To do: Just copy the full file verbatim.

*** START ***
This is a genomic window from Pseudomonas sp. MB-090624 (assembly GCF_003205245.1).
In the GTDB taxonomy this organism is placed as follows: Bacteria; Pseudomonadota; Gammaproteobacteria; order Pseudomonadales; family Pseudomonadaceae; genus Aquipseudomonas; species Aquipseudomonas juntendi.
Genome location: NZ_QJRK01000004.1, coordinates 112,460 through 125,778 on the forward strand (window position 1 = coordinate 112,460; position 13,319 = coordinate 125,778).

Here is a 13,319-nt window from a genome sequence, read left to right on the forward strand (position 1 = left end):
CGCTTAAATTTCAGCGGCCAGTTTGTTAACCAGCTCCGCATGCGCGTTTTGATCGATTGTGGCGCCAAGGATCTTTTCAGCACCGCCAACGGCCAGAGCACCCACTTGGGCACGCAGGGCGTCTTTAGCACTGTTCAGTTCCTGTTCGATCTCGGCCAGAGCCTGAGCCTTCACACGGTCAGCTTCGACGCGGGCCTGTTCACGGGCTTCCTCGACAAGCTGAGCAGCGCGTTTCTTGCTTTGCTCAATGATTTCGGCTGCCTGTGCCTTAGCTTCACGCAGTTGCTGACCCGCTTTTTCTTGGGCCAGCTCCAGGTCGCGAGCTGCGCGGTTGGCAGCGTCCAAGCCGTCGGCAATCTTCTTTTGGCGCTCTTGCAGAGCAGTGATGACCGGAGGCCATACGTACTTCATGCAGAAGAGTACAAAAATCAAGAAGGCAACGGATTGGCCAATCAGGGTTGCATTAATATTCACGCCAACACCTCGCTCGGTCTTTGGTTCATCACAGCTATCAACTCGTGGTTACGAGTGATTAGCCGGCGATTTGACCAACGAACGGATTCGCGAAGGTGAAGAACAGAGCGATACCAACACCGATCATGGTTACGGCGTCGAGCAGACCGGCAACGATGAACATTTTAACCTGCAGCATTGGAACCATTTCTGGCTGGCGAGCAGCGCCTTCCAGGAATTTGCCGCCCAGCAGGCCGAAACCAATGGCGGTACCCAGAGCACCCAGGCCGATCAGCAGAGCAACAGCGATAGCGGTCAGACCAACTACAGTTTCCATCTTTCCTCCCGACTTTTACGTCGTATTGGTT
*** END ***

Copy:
This is a genomic window from Pseudomonas sp. MB-090624 (assembly GCF_003205245.1).
In the GTDB taxonomy this organism is placed as follows: Bacteria; Pseudomonadota; Gammaproteobacteria; order Pseudomonadales; family Pseudomonadaceae; genus Aquipseudomonas; species Aquipseudomonas juntendi.
Genome location: NZ_QJRK01000004.1, coordinates 112,460 through 125,778 on the forward strand (window position 1 = coordinate 112,460; position 13,319 = coordinate 125,778).

Here is a 13,319-nt window from a genome sequence, read left to right on the forward strand (position 1 = left end):
CGCTTAAATTTCAGCGGCCAGTTTGTTAACCAGCTCCGCATGCGCGTTTTGATCGATTGTGGCGCCAAGGATCTTTTCAGCACCGCCAACGGCCAGAGCACCCACTTGGGCACGCAGGGCGTCTTTAGCACTGTTCAGTTCCTGTTCGATCTCGGCCAGAGCCTGAGCCTTCACACGGTCAGCTTCGACGCGGGCCTGTTCACGGGCTTCCTCGACAAGCTGAGCAGCGCGTTTCTTGCTTTGCTCAATGATTTCGGCTGCCTGTGCCTTAGCTTCACGCAGTTGCTGACCCGCTTTTTCTTGGGCCAGCTCCAGGTCGCGAGCTGCGCGGTTGGCAGCGTCCAAGCCGTCGGCAATCTTCTTTTGGCGCTCTTGCAGAGCAGTGATGACCGGAGGCCATACGTACTTCATGCAGAAGAGTACAAAAATCAAGAAGGCAACGGATTGGCCAATCAGGGTTGCATTAATATTCACGCCAACACCTCGCTCGGTCTTTGGTTCATCACAGCTATCAACTCGTGGTTACGAGTGATTAGCCGGCGATTTGACCAACGAACGGATTCGCGAAGGTGAAGAACAGAGCGATACCAACACCGATCATGGTTACGGCGTCGAGCAGACCGGCAACGATGAACATTTTAACCTGCAGCATTGGAACCATTTCTGGCTGGCGAGCAGCGCCTTCCAGGAATTTGCCGCCCAGCAGGCCGAAACCAATGGCGGTACCCAGAGCACCCAGGCCGATCAGCAGAGCAACAGCGATAGCGGTCAGACCAACTACAGTTTCCATCTTTCCTCCCGACTTTTACGTCGTATTGGTT